9780316353533The Basics: A song by song account of Bob Dylan’s musical canon to date.

In-depth: As a surprise birthday present this was right up there. Margotin and Guesdon’s collection is mightily impressive and as up to date as is currently possible (running up to 2015’s Shadows in the Night). It is also huge. At 703 pages and a fair weight this hardback is a goldmine for any obsessive Dylan fan or as the authors refer to them: “Dylanologists”.

Using each album as a chapter, with the more significant albums also receiving introductory chapters, Margotin and Guesdon work through song, via an order of technical details, song genesis and lyrics and production. Some outtakes of albums are also considered.

The focus revolves around Dylan’s own creative processes and the level of thought and slow burning genesis is fascinating. There are also little golden nuggets on most songs including noteworthy covers (who knew James Blunt has covered I Want You?) and trivia such as technical musical mistakes which are surprisingly commonplace on earlier tracks. Dylan’s creative processes and influences are so eclectic that the book can only naturally pose as many questions as it can answer, the eternally debated subject of Ballad of A Thin Man is not brought to an end.


Naturally the best sections revolve around the readers own personal favourites of Dylan’s albums, my own being Blonde on Blonde, Blood on the Tracks, Desire and Time Out of Mind.

One slight disappointment is that the edition does not deal with the vast wealth of songs, covers and different versions, contained in the excellent bootleg series. Comment and analysis of say, Volume 8 (Tell Tale Signs) or the most recent Volume 12 ( The Cutting Edge) would have been a real treat, particularly the many brilliant songs which somehow did not make it onto studio albums.

This edition delivers on its subtitle of “The Story Behind Every Track” and for any fan of Dylan or indeed music itself is a real treat to be dipped in and out of.


11 thoughts on “Review: Bob Dylan – All The Songs

  1. Dude, those are my favorite Dylan albums, too. It’s really a toss up between Blood on the Tracks and Blonde on Blonde for my number one favorite. I’m assuming you’ve read Chronicles, Vol 1.? Thoughts? I personally loved it.

    Liked by 1 person

      1. I have not. I read it in high school, jeez, 10 years or more ago, and I liked it a lot then. I will have to revisit again to see how it stands the test of a pickier reader. 🙂


  2. I am obsessed with Dylan!! I can’t wait to get this book and am disappointed I didn’t know this book was around. I have those albums but one of my favorite is Planet Waves and FreeWheelin. This has made my morning even better, thank you!!!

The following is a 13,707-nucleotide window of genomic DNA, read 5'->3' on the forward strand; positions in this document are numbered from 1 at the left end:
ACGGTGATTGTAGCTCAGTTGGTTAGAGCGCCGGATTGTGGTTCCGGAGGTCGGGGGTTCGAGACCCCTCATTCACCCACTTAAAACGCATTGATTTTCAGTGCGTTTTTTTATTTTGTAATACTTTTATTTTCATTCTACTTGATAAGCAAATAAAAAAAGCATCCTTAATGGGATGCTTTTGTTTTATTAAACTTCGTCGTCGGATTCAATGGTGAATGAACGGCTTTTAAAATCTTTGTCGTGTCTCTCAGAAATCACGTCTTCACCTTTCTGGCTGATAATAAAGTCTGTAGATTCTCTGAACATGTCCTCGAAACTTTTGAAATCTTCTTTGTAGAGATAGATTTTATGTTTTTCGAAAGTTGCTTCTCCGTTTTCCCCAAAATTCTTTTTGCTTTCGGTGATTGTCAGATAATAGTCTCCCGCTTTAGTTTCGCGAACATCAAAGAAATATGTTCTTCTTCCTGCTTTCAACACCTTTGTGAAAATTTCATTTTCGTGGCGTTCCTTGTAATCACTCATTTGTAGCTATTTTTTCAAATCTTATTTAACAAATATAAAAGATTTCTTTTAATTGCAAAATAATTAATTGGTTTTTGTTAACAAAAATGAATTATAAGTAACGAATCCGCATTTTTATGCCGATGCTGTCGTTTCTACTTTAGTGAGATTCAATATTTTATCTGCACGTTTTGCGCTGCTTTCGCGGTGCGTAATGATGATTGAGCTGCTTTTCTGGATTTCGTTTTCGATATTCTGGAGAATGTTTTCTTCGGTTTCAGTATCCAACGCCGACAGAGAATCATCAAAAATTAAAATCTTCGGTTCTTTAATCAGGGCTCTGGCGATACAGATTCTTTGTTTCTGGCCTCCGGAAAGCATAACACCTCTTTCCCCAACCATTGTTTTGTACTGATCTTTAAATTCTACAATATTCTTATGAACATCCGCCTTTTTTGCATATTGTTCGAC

Liked by 1 person

  3. The book’s story about Dylan’s use of Dominic Behan’s “The Patriot Game” song as his melody and lyric pattern for “With God On Our Side” song seems inaccurate. If you check out the Dylan at Newport Folk Festival film footage, you’ll notice that when Dylan first sung “With God On Our Side” at Newport he actually, initially, acknowledged that it was derived it from Dominic Behan’s “The Patriot Game” song. The book also fails to indicate the degree to which Dominic Behan apparently felt that Dylan should have shared his “With God On Our Side” royalties with the composer of “The Patriot Game.” In a January 31, 1976 letter from Happendon, Douglas, Lanark, Scotland, for example, Dominic Behan wrote the following: “Thank you for the interest you are showing in my song, `The Patriot Game’. Some years ago I tried to get Dylan to settle the matter as one artist to another. I rang him at an hotel in London where he had been living then. Dylan’s reaction was that I didn’t have the resources to take any legal action against him, and he therefore replied, `Get lost, bum!. The songs I write make other people’s attempts at art good.’

    “Mr. Dylan was, of course, correct in his view of my financial state. I couldn’t take him to court, and, my publishers in America, `The Richmond Organization,’ think the whole matter too costly and not worth the candle.

    “I wrote the song (words and music) on the 1st January, 1957, after Feargal O’Hanlon had been shot dead the night previously.

    “Thanks very much for your interest, though, when dealing with folk as ruthless as Mr. Dylan, I doubt if you and the other honest people around can do a lot of good.

    “Thanks anyway and best wishes,

    “Dominic Behan”

    Liked by 1 person

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